The Galaxy Buds have been Samsung’s go-to high-end headphones for years. Perhaps it’s because of the fact that they’re usually released after more eye-catching phablets and are foldable. Perhaps it’s because they’ve never really gotten any attention, despite being just as good as, say, the Pixel Buds.
The fact that they are optimized for Samsung hardware can’t be held against them. Currently, that describes the market rather accurately. In general, I advise consumers to get headphones made by the same firm that produced their phones. In general, the performance of interconnected devices improves when they were developed jointly.
Yes, that is certainly the case with the Pixel Buds. Excellent headphones that complement Galaxy products. You can link them in the traditional Bluetooth fashion with any phone, but then you won’t be able to take advantage of the auto-device switching and 24-bit audio that are the main new features.
The latter is, in fact, a major selling point of the Galaxy Buds 2 Pro compared to the regular Galaxy Buds 2. The brand-new Pros cost $230. On Samsung’s website, the regular Buds 2 are currently $100 cheaper. As always, if you own a Galaxy handset, you should get a pair of Galaxy Buds for the smoothest possible existence.
This leads us to our final query: is there enough here to warrant shelling out the additional $100 to upgrade to Pro? These fresh flowers offer several advantages, but that sum is not negligible in comparison to the whole cost. You should hear it from me: the world is a dangerous place right now. Don’t pass up the chance to save $100.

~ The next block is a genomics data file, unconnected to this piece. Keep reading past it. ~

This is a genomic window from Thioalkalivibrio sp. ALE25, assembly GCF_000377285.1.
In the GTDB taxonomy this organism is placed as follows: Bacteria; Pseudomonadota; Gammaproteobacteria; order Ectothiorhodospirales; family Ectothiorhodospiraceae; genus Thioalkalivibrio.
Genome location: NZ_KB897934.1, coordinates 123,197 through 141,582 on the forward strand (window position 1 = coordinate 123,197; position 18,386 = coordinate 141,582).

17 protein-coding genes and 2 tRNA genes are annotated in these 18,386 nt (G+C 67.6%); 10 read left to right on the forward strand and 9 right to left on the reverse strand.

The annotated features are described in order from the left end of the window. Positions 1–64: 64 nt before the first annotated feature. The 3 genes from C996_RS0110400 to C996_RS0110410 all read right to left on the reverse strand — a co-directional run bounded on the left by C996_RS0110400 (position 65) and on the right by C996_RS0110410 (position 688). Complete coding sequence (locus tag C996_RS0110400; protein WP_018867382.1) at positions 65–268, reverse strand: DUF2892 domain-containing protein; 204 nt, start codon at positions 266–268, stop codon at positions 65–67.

You can tell the difference between the Buds 2 and the Buds 2 Pro by their appearance. That’s consistent with the brand’s attitude to the category as a whole, which is one that’s not too hard to fathom. Even with the purple color option, the design seems to prioritize a low profile, which is an acceptable aim for a set of wireless headphones in the year 2020.
However, the manufacturer claims that the new Pros are 15% thinner and lighter than their forerunners. If you plan on using your headphones primarily for physical activity, I suggest investing in something like the Beats Fit rather than the Buds Pro. There are benefits and drawbacks to each potential layout.
These are some of the most proficient at staying out of their own way. One drawback of the rounded form factor is that it reduces the total area that may be used for touching, making it harder to make the appropriate movements, especially when one is in motion and sweating.
The small form factor makes for a convenient carrying case that can fit in your pocket alongside your enormous foldable phone. The headphones themselves only have a five-hour battery life, but with the case’s built-in wireless charging pad, you can get an extra 18 hours out of them. This is of course provided that you turn off the active noise cancellation feature.
There will be a time penalty when wearing it, but for most activities, that shouldn’t be too much of a problem. In either case, you’re receiving a lot more than the 20 hours promised by Buds 2’s official rating.
The earbuds have a rock-solid audio quality. Even better if you can get the 24-bit audio playing, but you’ll need a Galaxy device for that. Additionally, only a small number of streaming services, including Tidal and Qobuz, support the technology, so you’ll have to look elsewhere if you use Spotify. The sound quality in streaming has never been a top priority.
In this case, the highlight is the enhanced “intelligent” active noise suppression. Using the built-in microphones, the technology will automatically adjust to your environment in order to filter out unwanted noises. It’s effective, actually. Although it does not have the strongest ANC I’ve tried, it does a good job of canceling out street noise.
Samsung’s outstanding earbud collection is now bolstered with the Buds 2 Pro, which is a major improvement. Do they justify an extra $100 above regular Buds? Not really, no, is what I’d say in the vast majority of situations.
Spending the extra cash offers you enhanced ANC, enhanced sound, and extended battery life. Although these updates are much appreciated, I would estimate that, when combined, they amount to no more than a $50 improvement. Nevertheless, they are the best of friends with one. You should buy it if you have a Galaxy mobile and can spare cash.